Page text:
Recces

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Recess
Playtime can be as important as class time for helping students perform their best.

Recess is most children’s favorite period, and parents and teachers should encourage that trend, according to the American Academy of Pediatrics (AAP). Recess can be a critical time for development and social interaction, and in a new policy statement published in the journal Pediatrics, pediatricians from the AAP support the importance of having a scheduled break in the school day. “Children need to have downtime between complex cognitive challenges,” says Dr. Robert Murray, a pediatrician and professor of human nutrition at the Ohio State University who is a co-author of the statement. “They tend to be less able to process information the longer they are held to a task. It’s not enough to just switch from math to English. You actually have to take a break.”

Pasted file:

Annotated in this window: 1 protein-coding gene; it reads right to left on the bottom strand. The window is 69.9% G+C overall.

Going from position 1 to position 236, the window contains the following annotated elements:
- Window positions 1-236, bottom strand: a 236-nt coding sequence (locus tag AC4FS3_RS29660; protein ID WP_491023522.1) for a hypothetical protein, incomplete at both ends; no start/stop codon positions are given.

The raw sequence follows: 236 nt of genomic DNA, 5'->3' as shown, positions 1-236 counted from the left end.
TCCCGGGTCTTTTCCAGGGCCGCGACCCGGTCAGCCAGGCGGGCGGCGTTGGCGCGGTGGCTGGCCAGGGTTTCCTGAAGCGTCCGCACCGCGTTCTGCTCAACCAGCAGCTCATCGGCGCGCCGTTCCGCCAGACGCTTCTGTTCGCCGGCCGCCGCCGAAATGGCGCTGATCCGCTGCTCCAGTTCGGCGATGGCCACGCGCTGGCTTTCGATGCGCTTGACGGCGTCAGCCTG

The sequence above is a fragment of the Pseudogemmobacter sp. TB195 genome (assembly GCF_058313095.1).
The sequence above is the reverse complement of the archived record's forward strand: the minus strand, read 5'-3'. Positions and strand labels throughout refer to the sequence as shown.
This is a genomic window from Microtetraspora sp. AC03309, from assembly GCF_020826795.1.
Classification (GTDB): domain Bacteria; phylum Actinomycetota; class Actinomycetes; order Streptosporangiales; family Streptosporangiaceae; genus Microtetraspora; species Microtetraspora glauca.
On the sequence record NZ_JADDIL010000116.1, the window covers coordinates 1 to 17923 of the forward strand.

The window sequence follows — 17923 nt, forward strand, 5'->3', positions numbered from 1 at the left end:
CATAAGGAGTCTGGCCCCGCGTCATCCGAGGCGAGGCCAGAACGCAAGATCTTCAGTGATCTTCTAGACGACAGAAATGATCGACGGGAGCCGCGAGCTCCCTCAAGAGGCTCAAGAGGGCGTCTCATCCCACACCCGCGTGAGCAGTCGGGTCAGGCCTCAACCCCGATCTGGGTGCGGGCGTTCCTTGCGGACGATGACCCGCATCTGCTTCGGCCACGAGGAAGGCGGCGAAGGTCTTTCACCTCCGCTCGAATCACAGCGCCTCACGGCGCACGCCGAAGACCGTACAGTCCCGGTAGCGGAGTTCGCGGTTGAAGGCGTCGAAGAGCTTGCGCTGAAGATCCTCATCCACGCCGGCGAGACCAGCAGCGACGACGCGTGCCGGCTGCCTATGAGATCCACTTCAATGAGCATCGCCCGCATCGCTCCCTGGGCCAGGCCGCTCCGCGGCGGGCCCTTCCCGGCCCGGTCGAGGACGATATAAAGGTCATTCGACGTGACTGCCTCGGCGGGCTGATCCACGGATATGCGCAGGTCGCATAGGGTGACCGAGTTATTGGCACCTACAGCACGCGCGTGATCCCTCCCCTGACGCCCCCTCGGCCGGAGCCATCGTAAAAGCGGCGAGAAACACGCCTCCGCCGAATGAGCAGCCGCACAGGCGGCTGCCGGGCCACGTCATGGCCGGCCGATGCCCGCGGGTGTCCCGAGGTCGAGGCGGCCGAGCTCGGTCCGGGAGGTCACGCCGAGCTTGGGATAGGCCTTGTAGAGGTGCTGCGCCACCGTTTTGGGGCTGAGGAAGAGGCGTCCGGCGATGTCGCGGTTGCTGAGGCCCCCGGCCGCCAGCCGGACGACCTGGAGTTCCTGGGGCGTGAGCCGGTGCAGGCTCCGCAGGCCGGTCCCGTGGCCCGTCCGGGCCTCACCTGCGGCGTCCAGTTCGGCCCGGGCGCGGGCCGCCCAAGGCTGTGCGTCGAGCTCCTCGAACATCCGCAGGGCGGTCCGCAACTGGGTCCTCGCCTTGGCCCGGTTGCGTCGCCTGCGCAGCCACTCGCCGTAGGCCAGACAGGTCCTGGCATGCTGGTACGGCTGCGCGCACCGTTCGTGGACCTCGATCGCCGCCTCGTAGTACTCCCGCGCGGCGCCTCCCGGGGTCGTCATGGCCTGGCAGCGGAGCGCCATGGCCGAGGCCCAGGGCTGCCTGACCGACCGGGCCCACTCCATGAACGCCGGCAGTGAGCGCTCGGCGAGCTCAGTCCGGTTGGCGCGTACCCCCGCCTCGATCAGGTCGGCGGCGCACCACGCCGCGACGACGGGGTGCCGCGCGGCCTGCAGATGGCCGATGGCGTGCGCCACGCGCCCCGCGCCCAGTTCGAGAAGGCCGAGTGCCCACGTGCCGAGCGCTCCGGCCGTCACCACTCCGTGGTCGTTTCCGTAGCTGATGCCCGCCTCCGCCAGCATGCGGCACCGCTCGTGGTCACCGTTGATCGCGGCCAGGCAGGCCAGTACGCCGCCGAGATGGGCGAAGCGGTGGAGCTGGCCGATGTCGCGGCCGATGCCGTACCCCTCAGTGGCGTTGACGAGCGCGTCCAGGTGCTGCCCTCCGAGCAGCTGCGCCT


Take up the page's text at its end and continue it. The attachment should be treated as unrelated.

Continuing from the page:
The AAP committee that developed the statement began its research in 2007, expecting to discover that recess is important as a physical outlet for children. What they found, however, was that playtime’s benefits extend beyond the physical. “We came to the realization that it really affects social, emotional and cognitive development in a much deeper way than we’d expected,” she says. “It helps children practice conflict resolution if we allow them unstructured play, and it lets them come back to class more ready to learn and less fidgety.”

The policy could be a lifeline for the dwindling role recess plays in the school day as districts trim budgets and hours of instruction, and squeeze more academic subjects into existing or even fewer school days, often sacrificing recess in the process. A year ago, a national survey found that just six states — Alabama, Georgia, Mississippi, North Carolina, Illinois and Iowa — adhere to standards from the National Association for Sports and Physical Education that schoolchildren participate in 150 minutes a week of physical education. And just three states — Delaware,...
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